Dining out: what you need to know

Published on 28 October 2020

Photo: Daniel Mahon

Melbourne is back open and restaurant reservations are hot property. But now that you’ve booked a table, do you remember how to dine out?

After more than three months of TV binges, takeaway containers and wearing trackpants every day of the week, our lives are about to get a whole lot more exciting here in Melbourne. Are you ready? Have you cut your hair, or at least combed it today? Do you remember how to sit at a table? The pointy one is the knife, the napkin goes in your lap and, no, you can’t watch Netflix with your steak frites. As you dust off your nice shoes and brush up on your table conversation, there are a few other things to keep in mind too. Dining out is, like so many things in our world, a little different now. Here’s what to expect when you book a table or walk in to your favourite café and experience once again the feeling of being looked after – all in a COVID-safe way of course. Sit back and enjoy.

Every business that has reopened must have a COVID Safe Plan in place – it’s a requirement of the Victorian Government and they may be checking to see if businesses are complying. The plan covers things such as social distancing rules, cleaning, hand hygiene, rules around face masks, record-keeping and keeping staff safe. Find out more on the Victorian Government website.

Masks

Venues are allowed to refuse entry and service to anyone who arrives without a face mask. Patrons must wear a face mask unless they’re eating or drinking. The big question is: does your face mask match your shoes?

Patron numbers

There are limits on the number of people allowed in restaurants and outdoor areas. For now, that’s 10 people per enclosed space (or one person per four square metres, whichever is the lesser) inside, and 50 people (or one person per two square metres, whichever is the lesser) outside. The largest group booking size allowed is 10 people. Some venues are maximising their very limited seats by putting larger groups inside and smaller tables outside. While this may be frustrating to you, keep in mind that they’re trying to make the numbers work for their bottom line after what has been (and still remains) an incredibly tough year.

Seated service only

Hold your horses: there’s no strolling up to the bar to order your Carlton Draught or Hanky Panky. It’s seated service only at all venues, including pubs, for now, whether you're having drinks, food or both.

Drinks

But you can have a drink without food. It seems crazy to say that, but keep in mind that before the most recent lockdown, the joy of ducking into the pub for a sneaky pot was one that was temporarily on hold. That said, venues may not look kindly on those who come in for a single beer when tables are in short supply. Use common sense.

The 25km rule

Until 11.59pm on Sunday 8 November, you’re not permitted to travel more than 25 kilometres from your home. Travel to regional Victoria is also off the cards till after the 8th. Keep this in mind when you’re making restaurant bookings.

Reservations

Reservations aren’t required by law, but they’re definitely recommended. As a diner, it means you’re less likely to be turned away when a restaurant has reached its capacity limit. If you own a venue, it means you can control the number of people arriving at one time and know in advance that you won’t exceed your capacity limits. Many restaurants are still accepting walk-ins, but check their website or social media before you leave home. And remember you’ll still be required to register your details for contact-tracing purposes.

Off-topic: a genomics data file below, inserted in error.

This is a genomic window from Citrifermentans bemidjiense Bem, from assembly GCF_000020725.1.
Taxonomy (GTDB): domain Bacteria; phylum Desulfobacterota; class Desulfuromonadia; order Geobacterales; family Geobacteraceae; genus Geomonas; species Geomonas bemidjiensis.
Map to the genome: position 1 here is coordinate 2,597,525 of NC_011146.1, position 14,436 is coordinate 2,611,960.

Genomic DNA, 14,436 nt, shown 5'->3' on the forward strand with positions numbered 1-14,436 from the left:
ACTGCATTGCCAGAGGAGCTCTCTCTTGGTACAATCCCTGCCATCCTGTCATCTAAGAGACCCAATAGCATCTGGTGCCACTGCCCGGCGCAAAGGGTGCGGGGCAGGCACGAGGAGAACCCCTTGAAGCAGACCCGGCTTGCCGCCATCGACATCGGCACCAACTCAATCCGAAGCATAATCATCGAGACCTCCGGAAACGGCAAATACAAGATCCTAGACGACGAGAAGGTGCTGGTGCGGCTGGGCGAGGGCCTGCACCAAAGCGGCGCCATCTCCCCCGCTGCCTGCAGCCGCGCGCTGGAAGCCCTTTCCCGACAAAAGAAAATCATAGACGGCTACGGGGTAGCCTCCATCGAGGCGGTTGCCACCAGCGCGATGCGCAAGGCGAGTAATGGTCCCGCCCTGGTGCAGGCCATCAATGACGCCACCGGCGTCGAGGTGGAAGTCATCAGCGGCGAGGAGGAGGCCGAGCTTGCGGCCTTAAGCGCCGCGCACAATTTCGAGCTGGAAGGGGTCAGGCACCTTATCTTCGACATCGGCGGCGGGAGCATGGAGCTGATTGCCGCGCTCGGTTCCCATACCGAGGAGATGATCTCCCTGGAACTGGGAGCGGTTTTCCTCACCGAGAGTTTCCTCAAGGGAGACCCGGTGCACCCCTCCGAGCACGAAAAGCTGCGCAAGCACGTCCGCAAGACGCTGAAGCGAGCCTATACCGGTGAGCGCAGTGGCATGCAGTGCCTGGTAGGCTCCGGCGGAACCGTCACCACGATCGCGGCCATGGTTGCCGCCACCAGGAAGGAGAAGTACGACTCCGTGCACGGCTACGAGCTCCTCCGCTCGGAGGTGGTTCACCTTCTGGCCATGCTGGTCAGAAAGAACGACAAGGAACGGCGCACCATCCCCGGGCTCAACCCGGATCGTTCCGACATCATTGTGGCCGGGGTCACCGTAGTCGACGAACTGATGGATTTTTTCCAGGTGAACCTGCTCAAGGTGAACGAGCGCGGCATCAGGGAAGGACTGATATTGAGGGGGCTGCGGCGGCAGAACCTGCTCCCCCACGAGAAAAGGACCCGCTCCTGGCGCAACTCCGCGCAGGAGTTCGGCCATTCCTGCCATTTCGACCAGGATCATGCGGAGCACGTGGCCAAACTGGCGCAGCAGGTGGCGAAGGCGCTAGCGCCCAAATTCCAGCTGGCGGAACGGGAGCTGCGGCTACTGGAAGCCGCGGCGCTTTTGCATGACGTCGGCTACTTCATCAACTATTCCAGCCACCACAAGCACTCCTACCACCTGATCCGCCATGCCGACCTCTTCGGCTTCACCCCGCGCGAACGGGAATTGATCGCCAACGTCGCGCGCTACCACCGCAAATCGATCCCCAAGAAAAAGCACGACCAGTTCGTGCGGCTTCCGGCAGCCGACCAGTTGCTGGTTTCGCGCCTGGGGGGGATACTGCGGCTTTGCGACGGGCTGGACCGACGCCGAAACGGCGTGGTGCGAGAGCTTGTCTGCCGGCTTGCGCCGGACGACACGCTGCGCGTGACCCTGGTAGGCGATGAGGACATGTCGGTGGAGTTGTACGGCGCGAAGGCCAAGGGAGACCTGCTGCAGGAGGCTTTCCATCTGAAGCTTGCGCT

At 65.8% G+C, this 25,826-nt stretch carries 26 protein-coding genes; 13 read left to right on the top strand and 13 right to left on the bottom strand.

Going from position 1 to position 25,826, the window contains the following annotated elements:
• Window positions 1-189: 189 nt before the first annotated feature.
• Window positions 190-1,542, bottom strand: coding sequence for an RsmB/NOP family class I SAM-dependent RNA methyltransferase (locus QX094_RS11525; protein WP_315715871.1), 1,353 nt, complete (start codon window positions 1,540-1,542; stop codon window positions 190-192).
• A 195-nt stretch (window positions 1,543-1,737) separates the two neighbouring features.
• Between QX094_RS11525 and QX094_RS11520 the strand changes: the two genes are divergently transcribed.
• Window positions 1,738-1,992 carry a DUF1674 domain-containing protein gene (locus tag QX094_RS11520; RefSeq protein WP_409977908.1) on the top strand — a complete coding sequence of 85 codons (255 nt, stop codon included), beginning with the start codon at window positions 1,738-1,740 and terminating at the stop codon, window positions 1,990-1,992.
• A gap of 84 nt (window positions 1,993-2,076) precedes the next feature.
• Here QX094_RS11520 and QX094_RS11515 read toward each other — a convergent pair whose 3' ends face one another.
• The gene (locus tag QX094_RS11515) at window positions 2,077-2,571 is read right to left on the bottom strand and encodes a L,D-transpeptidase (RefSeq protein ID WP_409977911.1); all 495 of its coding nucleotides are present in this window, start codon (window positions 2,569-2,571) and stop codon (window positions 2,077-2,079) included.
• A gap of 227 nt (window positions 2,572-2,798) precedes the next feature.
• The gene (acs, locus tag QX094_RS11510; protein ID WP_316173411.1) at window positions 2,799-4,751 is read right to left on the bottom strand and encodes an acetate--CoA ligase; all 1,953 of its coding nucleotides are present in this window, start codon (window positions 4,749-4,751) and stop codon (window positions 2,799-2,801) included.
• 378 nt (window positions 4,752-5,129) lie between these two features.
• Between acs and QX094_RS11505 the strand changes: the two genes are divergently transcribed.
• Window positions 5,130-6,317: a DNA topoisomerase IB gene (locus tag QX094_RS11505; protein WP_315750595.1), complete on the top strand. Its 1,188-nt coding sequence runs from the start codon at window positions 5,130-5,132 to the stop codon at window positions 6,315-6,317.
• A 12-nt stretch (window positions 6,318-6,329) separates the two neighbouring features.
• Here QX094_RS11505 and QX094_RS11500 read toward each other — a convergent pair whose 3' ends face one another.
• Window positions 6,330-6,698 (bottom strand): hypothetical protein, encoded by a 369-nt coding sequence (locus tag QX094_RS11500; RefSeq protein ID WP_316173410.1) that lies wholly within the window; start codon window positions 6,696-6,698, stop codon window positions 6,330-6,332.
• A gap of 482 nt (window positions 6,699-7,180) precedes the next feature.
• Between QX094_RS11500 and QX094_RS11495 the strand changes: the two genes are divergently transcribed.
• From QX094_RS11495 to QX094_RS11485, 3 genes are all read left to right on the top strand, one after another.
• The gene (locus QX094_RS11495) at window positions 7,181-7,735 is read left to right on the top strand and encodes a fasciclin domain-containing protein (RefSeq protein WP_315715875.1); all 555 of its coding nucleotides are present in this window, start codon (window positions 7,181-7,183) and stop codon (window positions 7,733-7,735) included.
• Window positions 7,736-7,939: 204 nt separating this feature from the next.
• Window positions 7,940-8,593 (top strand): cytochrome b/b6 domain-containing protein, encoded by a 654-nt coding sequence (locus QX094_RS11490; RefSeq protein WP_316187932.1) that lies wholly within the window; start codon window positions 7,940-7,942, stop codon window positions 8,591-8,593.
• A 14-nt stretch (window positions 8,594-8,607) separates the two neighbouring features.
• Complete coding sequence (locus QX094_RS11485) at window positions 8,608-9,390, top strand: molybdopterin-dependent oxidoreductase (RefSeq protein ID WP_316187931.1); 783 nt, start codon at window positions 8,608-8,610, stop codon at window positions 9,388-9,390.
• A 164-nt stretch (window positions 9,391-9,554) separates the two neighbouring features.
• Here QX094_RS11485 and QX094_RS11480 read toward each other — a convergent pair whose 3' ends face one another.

Want to be a dream diner? Being flexible when you're making bookings goes a long way. Venues are offering late lunches, early dinners and supper sittings to make the caps on diner numbers as financially viable as they can. Why not book that 4.30pm slot and follow it up with a digestif? 

Sanitising hands

Venues must make hand sanitiser available to customers and staff; it’s a requirement under the COVID-safe plan that all workplaces must have in place. We recommend you use the hand san when you arrive and after touching any shared surfaces – menus, door handles, you get the idea.

Checking in

Whether you’ve reserved a table or you’re just walking in, you’ll be required to register your details with a venue if you stay for more than 15 minutes. First name, last name, email address, phone number and the date and time you visited will be collected and stored by the venue for a minimum of 28 days, adhering with privacy requirements. There are no rules around what methods venues use to collect the data: some venues will use an electronic system, others will just have a pen and paper at the door. Don’t forget to sanitise your hands if you use a pen that others are also using.

Live music

Good news: live music can return to venues (subject to a few rules, of course). Performances will be outdoors only, face masks should be worn by those who can wear them and still perform (we’re looking at you, bass player) and the stage and any singers must be 5 metres away from patrons.

 

By Emma Breheny

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